HELENA – Broadwater County officials say they will seek to block an attempt to create a tire processing facility near Winston.
The county commission held a meeting Monday morning on Two Brothers Tires, LLC’s planned tire recycling facility off Muffley Lane. Two Brothers Tires had been expected to discuss plans for the site during Monday’s meeting, but no representative for the company was able to attend.
Broadwater County Attorney Cory Swanson said an attorney representing Two Brothers asked for the meeting to be postponed. However, commissioners decided to move forward because many residents of the Winston area, including several members of a group formed in opposition of the proposed project, had come to the meeting.
County leaders told those in attendance they don’t believe Two Brothers has taken all the environmental measures they promised when applying for a state permit to process tires.
“The application stated the tires would be neatly stacked in rows, they would have a protective covering on them so that they didn’t attract water and breed mosquitoes and attract rodents,” said Commissioner Laura Obert. “There was also a fire suppression plan, they would have their own equipment and the necessary chemicals to fight a tire fire. The reality now appears that they have not followed through on their own application.”
According to the Montana Department of Environmental Quality, Two Brothers Tires has proposed collecting and storing thousands of used tires on a space of about six acres. Once they collect enough, they will bring in a shredder to process the tires. They will then resell the pieces, which can be used for things like road beds, asphalt and playground surfaces.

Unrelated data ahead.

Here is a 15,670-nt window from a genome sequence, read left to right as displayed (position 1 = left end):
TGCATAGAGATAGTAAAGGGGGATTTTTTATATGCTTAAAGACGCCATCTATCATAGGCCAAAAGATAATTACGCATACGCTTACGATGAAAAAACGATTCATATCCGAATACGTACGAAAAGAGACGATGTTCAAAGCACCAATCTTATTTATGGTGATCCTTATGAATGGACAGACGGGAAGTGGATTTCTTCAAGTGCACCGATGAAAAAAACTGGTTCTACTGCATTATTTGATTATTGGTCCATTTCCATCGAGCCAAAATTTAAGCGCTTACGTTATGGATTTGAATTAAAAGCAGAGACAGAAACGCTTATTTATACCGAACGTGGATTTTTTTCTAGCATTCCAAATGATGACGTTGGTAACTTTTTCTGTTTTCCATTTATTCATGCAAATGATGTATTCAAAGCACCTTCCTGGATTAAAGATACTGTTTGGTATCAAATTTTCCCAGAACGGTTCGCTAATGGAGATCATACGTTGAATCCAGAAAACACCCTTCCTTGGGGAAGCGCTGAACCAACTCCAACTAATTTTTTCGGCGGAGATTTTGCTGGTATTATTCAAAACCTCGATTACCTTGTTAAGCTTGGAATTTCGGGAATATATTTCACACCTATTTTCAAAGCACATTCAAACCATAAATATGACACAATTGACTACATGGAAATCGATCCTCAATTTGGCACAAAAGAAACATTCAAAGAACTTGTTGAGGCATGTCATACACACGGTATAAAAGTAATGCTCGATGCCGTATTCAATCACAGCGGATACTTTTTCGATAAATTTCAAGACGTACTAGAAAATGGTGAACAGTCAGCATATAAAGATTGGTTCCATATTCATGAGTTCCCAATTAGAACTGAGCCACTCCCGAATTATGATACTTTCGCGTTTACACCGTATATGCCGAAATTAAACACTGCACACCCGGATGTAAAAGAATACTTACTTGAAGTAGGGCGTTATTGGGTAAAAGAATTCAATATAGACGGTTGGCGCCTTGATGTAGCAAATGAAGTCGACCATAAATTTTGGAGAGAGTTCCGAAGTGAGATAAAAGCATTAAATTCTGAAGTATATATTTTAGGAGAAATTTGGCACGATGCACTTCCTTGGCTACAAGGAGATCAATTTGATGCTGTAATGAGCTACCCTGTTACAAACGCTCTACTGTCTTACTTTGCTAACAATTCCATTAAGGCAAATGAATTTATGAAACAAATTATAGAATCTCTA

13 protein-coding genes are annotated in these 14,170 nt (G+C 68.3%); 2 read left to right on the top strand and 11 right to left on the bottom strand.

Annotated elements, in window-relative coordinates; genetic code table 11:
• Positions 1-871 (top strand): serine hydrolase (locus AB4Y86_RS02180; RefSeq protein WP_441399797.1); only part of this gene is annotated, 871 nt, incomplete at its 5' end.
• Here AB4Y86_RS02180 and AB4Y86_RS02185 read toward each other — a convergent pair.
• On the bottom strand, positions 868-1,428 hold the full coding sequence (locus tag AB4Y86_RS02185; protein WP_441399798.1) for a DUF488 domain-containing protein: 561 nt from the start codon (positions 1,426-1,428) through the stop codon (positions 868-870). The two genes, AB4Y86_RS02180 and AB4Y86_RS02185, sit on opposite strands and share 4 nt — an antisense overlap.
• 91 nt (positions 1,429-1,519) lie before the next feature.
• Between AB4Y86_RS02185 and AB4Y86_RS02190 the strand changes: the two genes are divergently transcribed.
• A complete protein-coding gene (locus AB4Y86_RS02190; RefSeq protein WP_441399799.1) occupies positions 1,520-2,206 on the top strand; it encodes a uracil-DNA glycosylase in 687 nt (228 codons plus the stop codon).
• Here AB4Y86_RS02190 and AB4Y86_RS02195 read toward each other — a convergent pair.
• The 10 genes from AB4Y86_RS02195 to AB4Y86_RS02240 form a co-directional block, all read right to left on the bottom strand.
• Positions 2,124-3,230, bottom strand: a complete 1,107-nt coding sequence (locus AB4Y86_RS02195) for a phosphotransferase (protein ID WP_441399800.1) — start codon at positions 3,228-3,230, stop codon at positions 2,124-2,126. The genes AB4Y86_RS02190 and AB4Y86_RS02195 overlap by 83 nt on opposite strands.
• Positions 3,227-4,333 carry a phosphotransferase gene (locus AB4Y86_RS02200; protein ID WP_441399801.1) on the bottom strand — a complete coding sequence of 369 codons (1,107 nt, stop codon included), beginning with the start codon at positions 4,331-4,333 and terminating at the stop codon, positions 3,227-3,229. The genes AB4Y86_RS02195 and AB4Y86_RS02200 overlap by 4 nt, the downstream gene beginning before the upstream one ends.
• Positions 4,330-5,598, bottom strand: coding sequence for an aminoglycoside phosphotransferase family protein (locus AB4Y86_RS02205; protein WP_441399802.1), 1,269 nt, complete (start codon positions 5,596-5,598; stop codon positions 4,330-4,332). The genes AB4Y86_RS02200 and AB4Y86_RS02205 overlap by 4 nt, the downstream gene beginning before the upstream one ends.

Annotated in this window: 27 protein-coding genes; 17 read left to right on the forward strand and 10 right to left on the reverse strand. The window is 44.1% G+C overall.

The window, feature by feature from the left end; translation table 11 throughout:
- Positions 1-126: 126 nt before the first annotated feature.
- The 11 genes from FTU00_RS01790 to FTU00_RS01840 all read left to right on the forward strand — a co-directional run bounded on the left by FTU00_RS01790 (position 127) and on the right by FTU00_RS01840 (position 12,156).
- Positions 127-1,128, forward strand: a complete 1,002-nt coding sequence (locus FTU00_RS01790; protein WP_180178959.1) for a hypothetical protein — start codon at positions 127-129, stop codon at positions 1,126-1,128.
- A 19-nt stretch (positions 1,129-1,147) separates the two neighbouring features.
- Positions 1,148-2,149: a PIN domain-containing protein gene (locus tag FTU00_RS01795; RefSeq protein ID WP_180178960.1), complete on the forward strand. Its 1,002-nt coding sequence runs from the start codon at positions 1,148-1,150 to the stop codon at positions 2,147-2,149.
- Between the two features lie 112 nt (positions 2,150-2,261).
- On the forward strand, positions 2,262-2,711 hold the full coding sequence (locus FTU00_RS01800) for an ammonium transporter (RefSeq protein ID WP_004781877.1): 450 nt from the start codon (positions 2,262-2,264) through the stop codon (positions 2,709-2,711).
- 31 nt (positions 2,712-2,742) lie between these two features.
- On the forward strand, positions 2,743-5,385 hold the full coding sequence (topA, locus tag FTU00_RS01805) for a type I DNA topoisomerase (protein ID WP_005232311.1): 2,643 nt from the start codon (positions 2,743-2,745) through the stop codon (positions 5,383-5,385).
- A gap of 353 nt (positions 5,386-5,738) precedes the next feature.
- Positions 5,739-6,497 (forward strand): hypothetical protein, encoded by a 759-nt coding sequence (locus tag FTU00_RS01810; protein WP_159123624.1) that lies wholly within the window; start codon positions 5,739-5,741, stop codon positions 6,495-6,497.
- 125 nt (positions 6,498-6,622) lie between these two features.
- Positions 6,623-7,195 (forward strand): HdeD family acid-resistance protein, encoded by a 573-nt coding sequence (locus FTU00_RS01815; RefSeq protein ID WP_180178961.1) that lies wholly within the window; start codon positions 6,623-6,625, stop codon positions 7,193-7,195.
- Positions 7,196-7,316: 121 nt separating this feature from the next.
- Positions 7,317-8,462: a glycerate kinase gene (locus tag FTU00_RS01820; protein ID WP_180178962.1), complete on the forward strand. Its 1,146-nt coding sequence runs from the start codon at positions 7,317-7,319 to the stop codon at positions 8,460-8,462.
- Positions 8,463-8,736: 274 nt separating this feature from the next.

If Two Brothers cannot “economically” shred or sell the tires, their application says they will bury them in a dump site.
The Broadwater County health officer had to approve Two Brothers’ permit application before it was forwarded to DEQ. County sanitarian Julie Lethert said she signed off on the application in January, with the approval of the county board of health, which consists of the three commissioners and two citizen members.
Obert said Monday, in light of their new concerns about the project, the board had since voted to revoke their endorsement of the permit. She argued that step should be enough to stop the application from moving forward.
Obert said county leaders are also concerned about reports from neighbors that the owners continued bringing more tires onto the property, after DEQ asked them to wait for the end of the permit application process.
DEQ is still reviewing Two Brothers Tires’ application, and the agency argues the company cannot legally store tires until a final decision is made. Last month, DEQ sent Two Brothers a letter, asking them to stop bringing additional tires onto the property until the review is finished. However, a DEQ spokesperson said agency employees told the company’s owners several months ago that tires already on the property could be stacked and stored while the permit process continued.
MTN reached out to Two Brothers Tires for comment, but did not receive a response before this article was published.